Apple has today released the next iteration of its iPhone with the iPhone 15 arriving in customer's hands and prompting the customary queues outside Apple stores from this morning.
As an upgrade, iPhone 15 follows the route of recent Apple annual refreshes boosting new camera power, offering new colours and a new titanium frame with a curved profile for the iPhone 15 Pro. Many of the rumours that circled around for months were proven right when Apple announced that the latest in the lineup would feature USB-C meaning that for the first time all of Apple's products feature the industry standard port, including a lightly refreshed AirPods Pro whose USB-C case can now be charged from the iPhone 15.
The price tag for the latest Apple handset starts at £799 for the iPhone 15 with a 6.1" display, increasing to £899 for the iPhone 15 Plus with a 6.7" display.
Meanwhile the iPhone 15 Pro starts at £999 with a 6.1" display, with the iPhone 15 Pro Max with 6.7" display going for £1,199. The main difference between the two Pro models is that the larger phone features a 'telescope' lens for the first time giving its camera a 5x optical zoom (the smaller Pro has 3x zoom) and has 256Mb storage out of the box (with the smaller Pro sticking on 128Mb).
Triple AAA, cross-platform gaming
The main upgrade this year is in the new A17 chip with the Pro's A17 Pro being a significant upgrade over the A17 chip inside the base iPhone 15. The A17 Pro chip features a 6‑core CPU with two performance and four efficiency cores, a 6‑core GPU and 16‑core neural engine, all of which got a severe workout during their unveil event earlier this month where high-level gaming was pushed as a key reason to upgrade for the first time.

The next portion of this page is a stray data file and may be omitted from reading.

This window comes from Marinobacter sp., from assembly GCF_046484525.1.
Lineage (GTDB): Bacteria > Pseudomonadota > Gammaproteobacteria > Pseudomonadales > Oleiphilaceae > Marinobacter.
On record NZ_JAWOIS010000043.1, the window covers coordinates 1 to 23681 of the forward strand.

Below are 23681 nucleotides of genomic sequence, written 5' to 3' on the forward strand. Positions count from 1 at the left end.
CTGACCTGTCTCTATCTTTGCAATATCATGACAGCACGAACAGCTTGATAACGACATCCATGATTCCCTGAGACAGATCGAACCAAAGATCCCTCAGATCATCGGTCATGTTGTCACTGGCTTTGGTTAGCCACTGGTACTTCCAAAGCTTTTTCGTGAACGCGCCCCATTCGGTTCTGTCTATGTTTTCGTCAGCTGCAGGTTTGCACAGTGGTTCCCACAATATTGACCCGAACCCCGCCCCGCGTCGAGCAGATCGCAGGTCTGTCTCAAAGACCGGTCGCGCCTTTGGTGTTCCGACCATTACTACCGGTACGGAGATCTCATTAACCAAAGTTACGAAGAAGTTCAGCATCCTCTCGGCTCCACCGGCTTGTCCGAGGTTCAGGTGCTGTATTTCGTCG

Apple’s senior vice president of worldwide marketing Greg Joswiak claimed that “iPhone is the best mobile gaming platform in the world" and demos of Honkai: Star Rail, Genshin Impact, The Division Resurgence, Resident Evil Village and Resident Evil 4 showed off the new phone's power.
“On the new iPhone 15 Pro, Honkai: Star Rail has never looked better,” claimed miHoYo's senior director of global business development, Fish Ling.
Most notable was Ubisoft's reveal that, for the first time, upcoming AAA title Assassin's Creed Mirage would be released across all platforms, including mobile, as the same AAA console-style game. The introduction of iPhone 15 perhaps may be a line in the sand where mobile gaming truly stands alongside other platforms for prowess and power, but having one game across all platforms introduces its own new challenges in terms of distribution and pricing.
Could things be about to change? What's the expert's take on all this new power?
The iPhone 15 Pro (& Max) boasts hardware specs clearly designed to take mobile gaming to another level. The A17 Pro, with its dedicated ray tracing chip, is coupled by a 6-core CPU that is fast enough to compare with the best desktop CPUs. If the actual performance can actually back up the theoretical speed, this will be an incredible mobile gaming device.
With ray tracing finally on mobile, the portfolio of upcoming AAA titles, such as RE4 and Assassins Creed, should have the hardware capabilities to maximise the gameplay and experience. This could open up a whole new market of mobile players who are currently predominantly PC or console only if the devices meet performance expectations.
[people id="3668" name="Christian Lövstedt"] [/people]
AAA support from Apple pushes the envelope on what games are available on iPhone, but developers should remember that games are best on mobile when adjusted for small screens. Overall, it's great to see mobile devices becoming more powerful, with a better variety of games available as a result.
Apple GPUs are becoming impressive, but platform costs remain the biggest concern for game and other developers with iOS ecosystems. As a result, the most exciting commercial prospects for Apple right now are the consequences of European competition authorities forcing the company to lower its walls and offer customers more choices.
Games make up the vast majority of App Store revenue, and if Apple wants to keep it that way, it will need to build more trust with game developers by giving them commercial space to grow rather than paying for old ports and one-off press announcements. Apple has a long history of false starts in the gaming space, and the gaming industry has rarely seen a reason to trust and collaborate with Apple.